Foss: Quo Vadis, Federal Reserve?

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Foss: Quo Vadis, Federal Reserve?

September 16, 2015

Paul-Martin Foss of the Menger Center for Money and Banking writes

While many had hoped that the Jackson Hole summit in late August would provide some clarity on the direction the Fed would take with regard to the federal funds rate, they were left sorely disappointed. The Fed enters its FOMC meeting this week with economists firmly and evenly divided between those who think the Fed will raise rates this week, and those who think it won’t. And judging by some of the public statements of the regional Fed Presidents, it appears that even the Fed itself is split on whether or not to begin raising interest rates. So what will the Fed end up doing?

There are a number of possibilities. The most likely in my opinion is that the Fed will continue to keep the federal funds rate at the September meeting at between zero and one-quarter point. Despite all the chatter about the Fed raising interest rates, it’s far from clear that there is a consensus among the 10 members of the FOMC to raise rates. If the Fed votes to keep rates unchanged, expect a dissenting vote from Richmond Fed President Jeffrey Lacker, and possibly a dissent from Atlanta Fed President Dennis Lockhart. The other two non-New York regional Fed Presidents, Charles Evans of Chicago, and John Williams of San Francisco, are doves, and I just can’t see enough determination on the part of the Fed governors to push through a rate increase at this meeting. Yellen has been silent, Fischer appears to be waffling, and the other three haven’t expressed any strong support for a rate hike. But neither do they have the backbone to override Yellen if she decides a hike is in order. However, the FOMC has expressed so much hesitation to raise rates that with the recent turmoil in China and the continued lackluster growth of the US economy, I believe that the committee will continue to kick the can down the road.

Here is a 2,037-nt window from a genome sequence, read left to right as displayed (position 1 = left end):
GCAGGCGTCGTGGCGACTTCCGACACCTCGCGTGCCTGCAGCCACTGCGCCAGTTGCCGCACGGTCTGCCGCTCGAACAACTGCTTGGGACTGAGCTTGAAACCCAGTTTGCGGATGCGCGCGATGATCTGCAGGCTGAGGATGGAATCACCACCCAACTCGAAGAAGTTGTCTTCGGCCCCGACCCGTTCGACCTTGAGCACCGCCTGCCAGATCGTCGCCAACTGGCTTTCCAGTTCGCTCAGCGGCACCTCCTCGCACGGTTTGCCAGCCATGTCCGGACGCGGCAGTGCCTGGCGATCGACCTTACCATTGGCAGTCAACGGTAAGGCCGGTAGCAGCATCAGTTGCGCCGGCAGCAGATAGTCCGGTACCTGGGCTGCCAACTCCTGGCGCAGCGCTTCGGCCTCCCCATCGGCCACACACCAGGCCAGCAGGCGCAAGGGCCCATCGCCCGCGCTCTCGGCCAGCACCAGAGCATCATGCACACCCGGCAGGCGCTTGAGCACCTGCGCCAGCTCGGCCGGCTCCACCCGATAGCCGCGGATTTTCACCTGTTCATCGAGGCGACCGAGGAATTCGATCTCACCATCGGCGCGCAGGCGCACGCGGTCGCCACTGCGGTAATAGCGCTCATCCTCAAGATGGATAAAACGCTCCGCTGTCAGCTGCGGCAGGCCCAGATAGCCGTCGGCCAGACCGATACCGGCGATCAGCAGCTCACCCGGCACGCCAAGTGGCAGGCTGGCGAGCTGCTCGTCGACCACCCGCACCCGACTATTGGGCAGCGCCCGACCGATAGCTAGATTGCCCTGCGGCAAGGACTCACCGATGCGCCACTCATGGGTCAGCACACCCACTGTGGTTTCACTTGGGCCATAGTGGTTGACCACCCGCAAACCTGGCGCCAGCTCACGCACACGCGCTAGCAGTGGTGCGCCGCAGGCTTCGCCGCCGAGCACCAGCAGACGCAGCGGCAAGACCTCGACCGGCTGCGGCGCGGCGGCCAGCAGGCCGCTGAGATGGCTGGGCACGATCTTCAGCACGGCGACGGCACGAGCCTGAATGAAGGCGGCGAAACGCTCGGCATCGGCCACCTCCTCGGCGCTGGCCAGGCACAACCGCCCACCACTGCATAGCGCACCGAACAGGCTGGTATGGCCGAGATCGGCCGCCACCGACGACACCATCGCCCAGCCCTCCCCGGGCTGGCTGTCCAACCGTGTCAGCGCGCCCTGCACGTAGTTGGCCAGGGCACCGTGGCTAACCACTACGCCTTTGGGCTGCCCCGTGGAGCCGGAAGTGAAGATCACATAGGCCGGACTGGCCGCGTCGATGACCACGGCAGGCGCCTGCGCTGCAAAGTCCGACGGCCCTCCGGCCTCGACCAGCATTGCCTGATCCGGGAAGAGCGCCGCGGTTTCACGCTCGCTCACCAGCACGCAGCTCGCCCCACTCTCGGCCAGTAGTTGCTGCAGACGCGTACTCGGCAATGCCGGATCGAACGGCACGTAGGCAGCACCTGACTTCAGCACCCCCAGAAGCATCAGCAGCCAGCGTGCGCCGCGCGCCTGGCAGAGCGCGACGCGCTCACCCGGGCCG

If the Fed decides to raise the federal funds rate, I would expect it to be raised to 50 basis points (one-half a percentage point). Since the effective daily federal funds rate fluctuates between 8 and 15 basis points, this is effectively a 35-40 basis point rate increase. Raising the funds rate to 75 basis points would be a little much for a first step, although it’s still possible. But both an increase to 50 or to 75 give the Fed the option to drop the federal funds rate by 25 basis points at future meetings in the event that markets react badly to a rate increase. The Fed wants to keep that option open, to give itself a little breathing room, without looking like it is completely backtracking on its commitment to a rate rise.
Finally, the Fed could engage in more quantitative easing. That obviously won’t happen at tomorrow’s meeting, but don’t be surprised to see it happening in the future. Let’s face it, even raising interest rates to one percent is an incredibly low rate and indicative of an easy monetary policy. And the Fed will continue to roll over its maturing securities and invest interest received into purchases of new securities, so the balance sheet will continue to increase. There is no monetary tightening that will be occurring, only a slowing of the rate of monetary easing.

The Fed is a one-trick pony. All it knows how to do is create more money when it thinks that the economy is in danger of a downturn. That is its purpose. Tightening monetary policy, when to tighten, how to tighten, etc., is something with which it is far less comfortable. The Fed created the last bubble and reacted to its bursting by turning on the monetary spigots. Now with a balance sheet of $4.5 trillion, it has created an even larger bubble and it will react to the next downturn in the same way, by pumping more money into the system. QE4 is a question of when, not if. Expect the Fed to screw things up even further in the future, no matter what the FOMC decides to do tomorrow.

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